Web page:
Finally, the relatively new method of historical and scientific study via video productions, many which are available at most larger city public libraries, is also highly recommended, as the viewing of physical pictures helps to burn important historical information into our all-to-feeble, forgetful human brains.  In order to have a comprehensive view of American history, a combined study of 1491 by Charles C. Mann, “The History of the United States” and related biographies and articles in the Encyclopedia Britannica and A People’s History of the United States by Howard Zinn are all recommended. Along and in conjunction with these, video productions such as:  Underground Railroad with Alfre Woodard and James Horton; The Century: America's Time with Peter Jennings; The Cold War Turner Home Video; Hiroshima: The Decision to Drop the Bomb, A&E Video; anything and everything by Ken Burns, including The West, The Civil War, Jazz, Baseball and biographies such as Mark Twain, Lewis and Clark and several others.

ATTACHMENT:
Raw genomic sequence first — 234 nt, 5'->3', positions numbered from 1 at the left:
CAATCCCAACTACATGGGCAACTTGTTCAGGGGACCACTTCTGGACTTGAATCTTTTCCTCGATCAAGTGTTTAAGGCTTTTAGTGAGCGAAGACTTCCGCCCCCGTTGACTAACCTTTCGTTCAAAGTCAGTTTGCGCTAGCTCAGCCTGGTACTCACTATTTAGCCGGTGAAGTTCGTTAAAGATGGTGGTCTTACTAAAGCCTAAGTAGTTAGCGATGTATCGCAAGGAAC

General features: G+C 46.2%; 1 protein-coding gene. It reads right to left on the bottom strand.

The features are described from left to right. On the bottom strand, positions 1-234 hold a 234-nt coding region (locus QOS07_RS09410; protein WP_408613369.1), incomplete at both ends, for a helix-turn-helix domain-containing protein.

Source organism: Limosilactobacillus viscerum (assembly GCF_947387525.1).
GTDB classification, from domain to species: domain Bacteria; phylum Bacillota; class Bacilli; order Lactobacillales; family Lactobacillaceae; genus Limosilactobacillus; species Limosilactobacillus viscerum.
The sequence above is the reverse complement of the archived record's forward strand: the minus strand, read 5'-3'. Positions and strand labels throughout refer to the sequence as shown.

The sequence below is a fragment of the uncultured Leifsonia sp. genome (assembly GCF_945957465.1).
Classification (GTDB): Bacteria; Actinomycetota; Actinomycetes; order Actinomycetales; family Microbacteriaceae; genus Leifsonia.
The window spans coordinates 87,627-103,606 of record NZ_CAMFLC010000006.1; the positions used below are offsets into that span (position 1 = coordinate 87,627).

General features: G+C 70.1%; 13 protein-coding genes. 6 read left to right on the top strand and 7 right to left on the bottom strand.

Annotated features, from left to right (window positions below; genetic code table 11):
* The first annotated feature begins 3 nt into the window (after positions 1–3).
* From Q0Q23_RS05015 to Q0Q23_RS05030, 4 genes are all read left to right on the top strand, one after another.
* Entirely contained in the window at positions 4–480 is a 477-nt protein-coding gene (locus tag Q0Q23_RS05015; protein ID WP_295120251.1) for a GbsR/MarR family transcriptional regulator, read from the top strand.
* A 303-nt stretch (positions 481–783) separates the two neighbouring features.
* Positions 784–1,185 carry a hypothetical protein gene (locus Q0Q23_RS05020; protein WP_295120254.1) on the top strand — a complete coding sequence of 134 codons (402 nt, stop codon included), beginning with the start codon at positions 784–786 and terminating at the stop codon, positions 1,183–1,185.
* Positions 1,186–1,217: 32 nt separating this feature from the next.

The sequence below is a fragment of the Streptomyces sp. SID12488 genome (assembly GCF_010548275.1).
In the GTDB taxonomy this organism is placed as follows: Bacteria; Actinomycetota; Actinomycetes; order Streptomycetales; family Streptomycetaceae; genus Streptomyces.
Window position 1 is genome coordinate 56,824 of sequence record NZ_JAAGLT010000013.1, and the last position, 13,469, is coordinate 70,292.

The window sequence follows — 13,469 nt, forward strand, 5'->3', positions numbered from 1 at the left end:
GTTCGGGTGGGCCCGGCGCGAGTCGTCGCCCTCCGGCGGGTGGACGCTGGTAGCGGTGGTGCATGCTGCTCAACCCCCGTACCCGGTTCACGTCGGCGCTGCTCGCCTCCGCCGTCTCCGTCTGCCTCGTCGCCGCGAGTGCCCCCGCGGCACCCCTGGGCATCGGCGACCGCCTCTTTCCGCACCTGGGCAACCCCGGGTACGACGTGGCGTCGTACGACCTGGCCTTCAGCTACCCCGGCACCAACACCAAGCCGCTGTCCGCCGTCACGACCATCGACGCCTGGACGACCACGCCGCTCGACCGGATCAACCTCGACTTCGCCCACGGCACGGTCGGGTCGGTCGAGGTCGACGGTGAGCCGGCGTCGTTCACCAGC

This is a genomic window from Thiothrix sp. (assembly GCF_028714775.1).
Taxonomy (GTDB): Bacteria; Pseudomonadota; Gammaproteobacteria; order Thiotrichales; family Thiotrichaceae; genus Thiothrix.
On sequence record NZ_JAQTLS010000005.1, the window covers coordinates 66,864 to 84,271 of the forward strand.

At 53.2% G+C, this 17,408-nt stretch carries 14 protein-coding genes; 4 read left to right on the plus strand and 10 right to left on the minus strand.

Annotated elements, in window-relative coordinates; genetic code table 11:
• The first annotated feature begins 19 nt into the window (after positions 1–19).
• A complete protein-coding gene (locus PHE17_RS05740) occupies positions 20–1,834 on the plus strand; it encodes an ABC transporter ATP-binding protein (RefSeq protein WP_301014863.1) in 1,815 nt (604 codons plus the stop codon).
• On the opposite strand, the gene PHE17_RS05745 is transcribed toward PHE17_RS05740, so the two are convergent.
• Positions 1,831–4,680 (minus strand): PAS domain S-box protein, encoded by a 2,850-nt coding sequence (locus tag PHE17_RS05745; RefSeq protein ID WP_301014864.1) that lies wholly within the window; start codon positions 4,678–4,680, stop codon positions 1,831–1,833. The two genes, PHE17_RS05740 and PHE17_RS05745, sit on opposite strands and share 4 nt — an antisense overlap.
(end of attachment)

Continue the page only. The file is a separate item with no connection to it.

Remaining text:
A carpenter who I once worked with claimed to have read the entire Encyclopedia Britannica. Whether or not this was completely true, I do know that no matter what topic I approached him regarding, he seemed to have a rather compelling comprehensive grasp of the subject matter.  If we want to know what is true, we must “ask” and “look” and “knock” in the reality of our daily lives to sort out what may be worthwhile in the days of our "vanity" under the sun, as well as engage in sincere study such as that noted here.  To not want what is true is to condemn our selves to the inherited collective darkness of blind tradition past and to deny our souls all hope of being free.  And to study but not act on what we have learned toward the positive advantage of our race called Human Being, is to deny the Creator, our sometime feared and more often ignored, Father in heaven.  God, how I wish someone had taught me this in high school, instead of forcing shallow and utterly useless drivel on my unsuspecting brain, masquerading still even today as modern ‘education’! (See Season and Tree of Knowledge for more information.)


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Copyright © August 20th, 2003 by Richard Aberdeen.